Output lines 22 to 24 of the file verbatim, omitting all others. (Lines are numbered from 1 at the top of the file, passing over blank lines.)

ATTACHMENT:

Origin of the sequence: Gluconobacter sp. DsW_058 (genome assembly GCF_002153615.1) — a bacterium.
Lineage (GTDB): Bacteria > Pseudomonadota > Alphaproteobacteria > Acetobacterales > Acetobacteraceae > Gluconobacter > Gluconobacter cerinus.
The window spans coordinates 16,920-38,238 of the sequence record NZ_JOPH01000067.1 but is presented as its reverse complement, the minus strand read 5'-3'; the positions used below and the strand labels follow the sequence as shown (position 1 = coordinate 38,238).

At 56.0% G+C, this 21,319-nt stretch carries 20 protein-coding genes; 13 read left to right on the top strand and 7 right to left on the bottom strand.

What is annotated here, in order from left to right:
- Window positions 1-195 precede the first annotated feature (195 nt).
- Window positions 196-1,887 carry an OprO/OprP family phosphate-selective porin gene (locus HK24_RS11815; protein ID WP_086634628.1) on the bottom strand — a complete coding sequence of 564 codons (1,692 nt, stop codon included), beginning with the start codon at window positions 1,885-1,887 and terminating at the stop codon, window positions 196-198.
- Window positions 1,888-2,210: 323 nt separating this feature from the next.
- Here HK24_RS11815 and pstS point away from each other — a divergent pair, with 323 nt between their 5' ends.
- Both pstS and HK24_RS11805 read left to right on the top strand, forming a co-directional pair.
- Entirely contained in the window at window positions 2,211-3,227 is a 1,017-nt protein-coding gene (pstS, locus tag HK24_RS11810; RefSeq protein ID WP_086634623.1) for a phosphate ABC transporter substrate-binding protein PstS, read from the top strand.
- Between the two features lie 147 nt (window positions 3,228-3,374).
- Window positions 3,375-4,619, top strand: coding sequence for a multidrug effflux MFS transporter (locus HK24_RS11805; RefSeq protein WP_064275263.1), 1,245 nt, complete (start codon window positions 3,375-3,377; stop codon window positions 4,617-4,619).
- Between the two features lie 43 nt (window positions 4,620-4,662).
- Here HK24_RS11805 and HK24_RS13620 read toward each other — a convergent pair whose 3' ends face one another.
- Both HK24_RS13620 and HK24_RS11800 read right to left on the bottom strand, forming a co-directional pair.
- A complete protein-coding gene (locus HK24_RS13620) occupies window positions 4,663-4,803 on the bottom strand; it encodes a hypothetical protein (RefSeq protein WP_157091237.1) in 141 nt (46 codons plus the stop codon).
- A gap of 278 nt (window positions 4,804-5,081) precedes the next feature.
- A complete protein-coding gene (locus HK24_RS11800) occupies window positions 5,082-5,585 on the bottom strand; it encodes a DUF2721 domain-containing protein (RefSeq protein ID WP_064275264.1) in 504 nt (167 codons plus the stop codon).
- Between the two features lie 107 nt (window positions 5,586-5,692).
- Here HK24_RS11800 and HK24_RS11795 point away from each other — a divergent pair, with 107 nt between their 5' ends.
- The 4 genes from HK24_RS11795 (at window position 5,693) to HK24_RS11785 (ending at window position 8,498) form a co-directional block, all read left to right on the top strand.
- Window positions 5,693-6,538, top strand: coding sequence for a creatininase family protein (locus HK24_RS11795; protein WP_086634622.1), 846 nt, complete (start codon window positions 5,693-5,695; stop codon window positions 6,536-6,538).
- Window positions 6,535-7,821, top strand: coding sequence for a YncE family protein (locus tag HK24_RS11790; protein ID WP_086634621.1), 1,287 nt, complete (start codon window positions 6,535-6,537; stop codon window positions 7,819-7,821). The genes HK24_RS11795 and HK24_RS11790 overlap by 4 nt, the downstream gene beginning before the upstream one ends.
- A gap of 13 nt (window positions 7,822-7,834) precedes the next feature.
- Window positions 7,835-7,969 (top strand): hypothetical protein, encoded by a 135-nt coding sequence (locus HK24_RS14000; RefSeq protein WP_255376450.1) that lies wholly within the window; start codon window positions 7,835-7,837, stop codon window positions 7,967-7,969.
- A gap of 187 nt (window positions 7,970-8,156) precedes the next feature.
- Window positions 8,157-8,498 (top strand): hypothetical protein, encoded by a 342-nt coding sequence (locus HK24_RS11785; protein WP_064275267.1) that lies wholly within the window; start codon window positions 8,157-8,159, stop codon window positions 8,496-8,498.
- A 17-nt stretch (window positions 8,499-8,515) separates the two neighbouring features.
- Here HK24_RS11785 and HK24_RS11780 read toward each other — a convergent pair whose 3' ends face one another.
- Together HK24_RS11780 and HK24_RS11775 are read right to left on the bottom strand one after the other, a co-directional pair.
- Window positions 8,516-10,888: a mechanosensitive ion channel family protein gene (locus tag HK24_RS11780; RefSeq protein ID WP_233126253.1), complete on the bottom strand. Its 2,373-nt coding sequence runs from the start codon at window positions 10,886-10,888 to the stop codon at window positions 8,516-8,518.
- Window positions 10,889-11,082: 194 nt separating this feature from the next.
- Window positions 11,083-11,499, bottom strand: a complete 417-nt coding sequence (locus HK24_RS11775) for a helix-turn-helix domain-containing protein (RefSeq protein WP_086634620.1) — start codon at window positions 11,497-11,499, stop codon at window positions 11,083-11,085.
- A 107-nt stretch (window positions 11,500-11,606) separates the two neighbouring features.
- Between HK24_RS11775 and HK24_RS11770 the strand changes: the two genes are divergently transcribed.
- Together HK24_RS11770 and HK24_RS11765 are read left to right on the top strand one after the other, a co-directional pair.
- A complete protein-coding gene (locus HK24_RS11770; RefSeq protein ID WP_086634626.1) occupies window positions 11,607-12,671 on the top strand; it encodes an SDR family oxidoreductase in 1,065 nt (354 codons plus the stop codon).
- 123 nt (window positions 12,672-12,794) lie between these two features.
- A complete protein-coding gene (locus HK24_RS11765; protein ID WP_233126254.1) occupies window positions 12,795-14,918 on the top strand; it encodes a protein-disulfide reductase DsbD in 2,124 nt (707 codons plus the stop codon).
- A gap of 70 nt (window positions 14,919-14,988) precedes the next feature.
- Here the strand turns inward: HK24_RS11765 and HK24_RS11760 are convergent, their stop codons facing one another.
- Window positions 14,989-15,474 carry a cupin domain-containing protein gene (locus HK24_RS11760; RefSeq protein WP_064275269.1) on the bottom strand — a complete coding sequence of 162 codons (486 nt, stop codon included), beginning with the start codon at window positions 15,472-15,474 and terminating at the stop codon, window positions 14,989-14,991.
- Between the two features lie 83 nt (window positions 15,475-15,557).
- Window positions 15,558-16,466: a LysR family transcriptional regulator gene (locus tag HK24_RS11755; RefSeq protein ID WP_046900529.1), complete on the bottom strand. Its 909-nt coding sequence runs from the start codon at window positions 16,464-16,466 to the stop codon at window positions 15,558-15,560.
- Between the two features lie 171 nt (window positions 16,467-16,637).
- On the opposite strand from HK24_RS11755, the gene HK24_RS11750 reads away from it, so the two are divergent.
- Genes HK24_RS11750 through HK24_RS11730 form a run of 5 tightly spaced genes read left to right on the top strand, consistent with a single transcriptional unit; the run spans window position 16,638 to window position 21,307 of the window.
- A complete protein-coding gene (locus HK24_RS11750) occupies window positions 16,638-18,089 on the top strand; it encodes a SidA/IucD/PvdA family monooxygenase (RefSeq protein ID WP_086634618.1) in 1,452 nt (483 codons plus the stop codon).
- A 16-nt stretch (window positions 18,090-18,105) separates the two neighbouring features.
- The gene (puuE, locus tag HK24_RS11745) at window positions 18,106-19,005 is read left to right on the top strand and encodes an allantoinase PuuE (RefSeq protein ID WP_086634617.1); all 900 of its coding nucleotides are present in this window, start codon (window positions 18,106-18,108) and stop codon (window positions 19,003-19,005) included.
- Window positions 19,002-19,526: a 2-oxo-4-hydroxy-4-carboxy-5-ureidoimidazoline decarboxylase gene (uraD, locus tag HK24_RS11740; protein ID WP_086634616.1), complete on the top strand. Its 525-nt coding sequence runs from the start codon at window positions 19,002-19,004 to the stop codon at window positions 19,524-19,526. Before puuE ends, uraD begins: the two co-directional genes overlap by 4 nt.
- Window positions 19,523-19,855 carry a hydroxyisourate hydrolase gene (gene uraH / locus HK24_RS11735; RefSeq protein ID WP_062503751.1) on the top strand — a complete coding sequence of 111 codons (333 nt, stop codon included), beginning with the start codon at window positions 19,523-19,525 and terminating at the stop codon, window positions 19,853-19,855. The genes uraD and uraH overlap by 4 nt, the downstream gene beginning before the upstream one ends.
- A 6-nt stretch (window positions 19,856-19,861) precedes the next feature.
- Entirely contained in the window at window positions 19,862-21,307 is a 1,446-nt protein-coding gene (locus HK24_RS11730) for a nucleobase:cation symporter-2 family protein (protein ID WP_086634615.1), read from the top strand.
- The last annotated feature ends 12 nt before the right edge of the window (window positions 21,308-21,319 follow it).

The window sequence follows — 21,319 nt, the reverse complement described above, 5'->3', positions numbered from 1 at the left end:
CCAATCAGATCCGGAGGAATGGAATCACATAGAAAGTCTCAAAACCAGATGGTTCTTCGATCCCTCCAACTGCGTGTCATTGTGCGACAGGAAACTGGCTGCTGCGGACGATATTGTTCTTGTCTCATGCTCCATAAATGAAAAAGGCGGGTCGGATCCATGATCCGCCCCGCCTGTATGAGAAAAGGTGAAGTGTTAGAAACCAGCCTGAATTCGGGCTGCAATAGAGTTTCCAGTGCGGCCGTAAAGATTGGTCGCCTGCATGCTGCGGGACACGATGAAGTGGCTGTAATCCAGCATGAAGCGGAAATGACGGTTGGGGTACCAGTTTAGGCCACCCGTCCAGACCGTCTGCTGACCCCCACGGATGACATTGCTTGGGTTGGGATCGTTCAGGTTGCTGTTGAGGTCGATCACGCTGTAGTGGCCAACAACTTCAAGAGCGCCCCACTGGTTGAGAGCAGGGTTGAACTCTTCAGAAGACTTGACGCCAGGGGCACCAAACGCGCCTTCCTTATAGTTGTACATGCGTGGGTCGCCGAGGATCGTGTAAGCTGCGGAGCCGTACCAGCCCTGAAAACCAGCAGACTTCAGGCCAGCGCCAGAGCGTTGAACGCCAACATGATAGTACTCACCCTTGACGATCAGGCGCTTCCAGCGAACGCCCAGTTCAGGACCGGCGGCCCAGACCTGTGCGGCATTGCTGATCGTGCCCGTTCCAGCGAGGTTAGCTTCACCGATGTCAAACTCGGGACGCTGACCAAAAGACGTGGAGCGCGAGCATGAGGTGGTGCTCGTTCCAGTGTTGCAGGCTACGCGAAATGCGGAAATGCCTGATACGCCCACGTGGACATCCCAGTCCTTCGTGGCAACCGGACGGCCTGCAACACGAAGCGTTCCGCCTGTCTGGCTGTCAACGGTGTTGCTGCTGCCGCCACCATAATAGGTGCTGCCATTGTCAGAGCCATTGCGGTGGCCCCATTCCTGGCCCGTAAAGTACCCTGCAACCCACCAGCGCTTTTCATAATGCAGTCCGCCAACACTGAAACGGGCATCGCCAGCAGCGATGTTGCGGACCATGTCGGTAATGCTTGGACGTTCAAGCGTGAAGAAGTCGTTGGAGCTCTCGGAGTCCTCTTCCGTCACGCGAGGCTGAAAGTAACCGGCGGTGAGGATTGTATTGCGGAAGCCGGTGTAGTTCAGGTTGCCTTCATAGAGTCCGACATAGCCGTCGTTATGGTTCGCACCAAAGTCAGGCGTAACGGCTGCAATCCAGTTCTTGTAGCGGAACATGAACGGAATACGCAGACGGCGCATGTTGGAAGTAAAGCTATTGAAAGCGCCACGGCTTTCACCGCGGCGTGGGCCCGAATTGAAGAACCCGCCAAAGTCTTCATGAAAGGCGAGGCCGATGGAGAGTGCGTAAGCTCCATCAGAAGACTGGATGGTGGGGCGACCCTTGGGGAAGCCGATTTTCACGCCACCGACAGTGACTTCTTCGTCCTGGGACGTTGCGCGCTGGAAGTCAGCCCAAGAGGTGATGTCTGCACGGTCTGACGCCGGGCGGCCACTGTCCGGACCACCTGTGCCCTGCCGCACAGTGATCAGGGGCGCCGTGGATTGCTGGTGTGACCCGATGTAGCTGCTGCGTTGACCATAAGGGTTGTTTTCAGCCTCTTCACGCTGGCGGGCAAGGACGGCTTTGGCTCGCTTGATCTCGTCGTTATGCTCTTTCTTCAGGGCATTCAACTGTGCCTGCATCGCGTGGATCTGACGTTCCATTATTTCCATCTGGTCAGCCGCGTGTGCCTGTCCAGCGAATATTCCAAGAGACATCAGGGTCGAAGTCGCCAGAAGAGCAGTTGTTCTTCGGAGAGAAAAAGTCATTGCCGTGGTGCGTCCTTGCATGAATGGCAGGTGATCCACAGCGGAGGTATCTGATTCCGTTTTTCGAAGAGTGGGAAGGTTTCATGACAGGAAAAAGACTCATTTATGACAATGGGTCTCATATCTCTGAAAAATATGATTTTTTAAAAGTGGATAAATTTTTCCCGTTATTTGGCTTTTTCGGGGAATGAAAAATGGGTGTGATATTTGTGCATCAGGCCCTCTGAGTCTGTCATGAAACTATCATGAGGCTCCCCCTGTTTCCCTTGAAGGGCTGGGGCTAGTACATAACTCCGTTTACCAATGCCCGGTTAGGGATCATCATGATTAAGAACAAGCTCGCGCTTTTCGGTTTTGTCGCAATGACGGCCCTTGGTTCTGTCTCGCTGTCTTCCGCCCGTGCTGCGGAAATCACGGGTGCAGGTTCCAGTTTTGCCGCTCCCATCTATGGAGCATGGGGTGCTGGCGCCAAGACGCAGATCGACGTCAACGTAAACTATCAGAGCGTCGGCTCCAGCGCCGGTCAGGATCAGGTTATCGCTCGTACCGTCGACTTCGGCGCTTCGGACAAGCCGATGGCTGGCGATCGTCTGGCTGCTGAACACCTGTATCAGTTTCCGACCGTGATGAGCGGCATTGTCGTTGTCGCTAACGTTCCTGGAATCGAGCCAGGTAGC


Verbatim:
- The 4 genes from HK24_RS11795 (at window position 5,693) to HK24_RS11785 (ending at window position 8,498) form a co-directional block, all read left to right on the top strand.
- Window positions 5,693-6,538, top strand: coding sequence for a creatininase family protein (locus HK24_RS11795; protein WP_086634622.1), 846 nt, complete (start codon window positions 5,693-5,695; stop codon window positions 6,536-6,538).
- Window positions 6,535-7,821, top strand: coding sequence for a YncE family protein (locus tag HK24_RS11790; protein ID WP_086634621.1), 1,287 nt, complete (start codon window positions 6,535-6,537; stop codon window positions 7,819-7,821). The genes HK24_RS11795 and HK24_RS11790 overlap by 4 nt, the downstream gene beginning before the upstream one ends.